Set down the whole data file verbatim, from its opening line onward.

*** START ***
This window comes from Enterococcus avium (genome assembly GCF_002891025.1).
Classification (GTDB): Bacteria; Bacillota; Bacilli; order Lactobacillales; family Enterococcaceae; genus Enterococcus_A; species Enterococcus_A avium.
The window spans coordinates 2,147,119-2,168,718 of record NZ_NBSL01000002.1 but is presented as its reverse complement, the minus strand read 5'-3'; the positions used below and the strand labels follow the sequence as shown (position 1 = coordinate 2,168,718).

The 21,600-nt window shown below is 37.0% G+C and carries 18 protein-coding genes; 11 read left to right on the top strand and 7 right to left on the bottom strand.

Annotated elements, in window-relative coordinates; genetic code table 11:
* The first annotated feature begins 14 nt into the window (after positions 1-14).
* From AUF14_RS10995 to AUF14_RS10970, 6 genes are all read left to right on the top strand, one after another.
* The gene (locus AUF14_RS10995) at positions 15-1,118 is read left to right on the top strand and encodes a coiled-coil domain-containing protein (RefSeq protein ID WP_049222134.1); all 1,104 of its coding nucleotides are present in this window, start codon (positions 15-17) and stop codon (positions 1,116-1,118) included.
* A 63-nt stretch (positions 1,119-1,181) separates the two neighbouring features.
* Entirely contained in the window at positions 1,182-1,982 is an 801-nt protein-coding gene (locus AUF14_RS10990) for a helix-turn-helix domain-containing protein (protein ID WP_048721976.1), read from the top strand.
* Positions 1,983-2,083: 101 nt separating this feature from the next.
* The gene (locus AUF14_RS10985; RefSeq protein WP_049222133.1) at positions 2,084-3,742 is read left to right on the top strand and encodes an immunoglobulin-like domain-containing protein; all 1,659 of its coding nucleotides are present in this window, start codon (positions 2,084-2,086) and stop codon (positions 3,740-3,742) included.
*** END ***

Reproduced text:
This window comes from Enterococcus avium (genome assembly GCF_002891025.1).
Classification (GTDB): Bacteria; Bacillota; Bacilli; order Lactobacillales; family Enterococcaceae; genus Enterococcus_A; species Enterococcus_A avium.
The window spans coordinates 2,147,119-2,168,718 of record NZ_NBSL01000002.1 but is presented as its reverse complement, the minus strand read 5'-3'; the positions used below and the strand labels follow the sequence as shown (position 1 = coordinate 2,168,718).

The 21,600-nt window shown below is 37.0% G+C and carries 18 protein-coding genes; 11 read left to right on the top strand and 7 right to left on the bottom strand.

Annotated elements, in window-relative coordinates; genetic code table 11:
* The first annotated feature begins 14 nt into the window (after positions 1-14).
* From AUF14_RS10995 to AUF14_RS10970, 6 genes are all read left to right on the top strand, one after another.
* The gene (locus AUF14_RS10995) at positions 15-1,118 is read left to right on the top strand and encodes a coiled-coil domain-containing protein (RefSeq protein ID WP_049222134.1); all 1,104 of its coding nucleotides are present in this window, start codon (positions 15-17) and stop codon (positions 1,116-1,118) included.
* A 63-nt stretch (positions 1,119-1,181) separates the two neighbouring features.
* Entirely contained in the window at positions 1,182-1,982 is an 801-nt protein-coding gene (locus AUF14_RS10990) for a helix-turn-helix domain-containing protein (protein ID WP_048721976.1), read from the top strand.
* Positions 1,983-2,083: 101 nt separating this feature from the next.
* The gene (locus AUF14_RS10985; RefSeq protein WP_049222133.1) at positions 2,084-3,742 is read left to right on the top strand and encodes an immunoglobulin-like domain-containing protein; all 1,659 of its coding nucleotides are present in this window, start codon (positions 2,084-2,086) and stop codon (positions 3,740-3,742) included.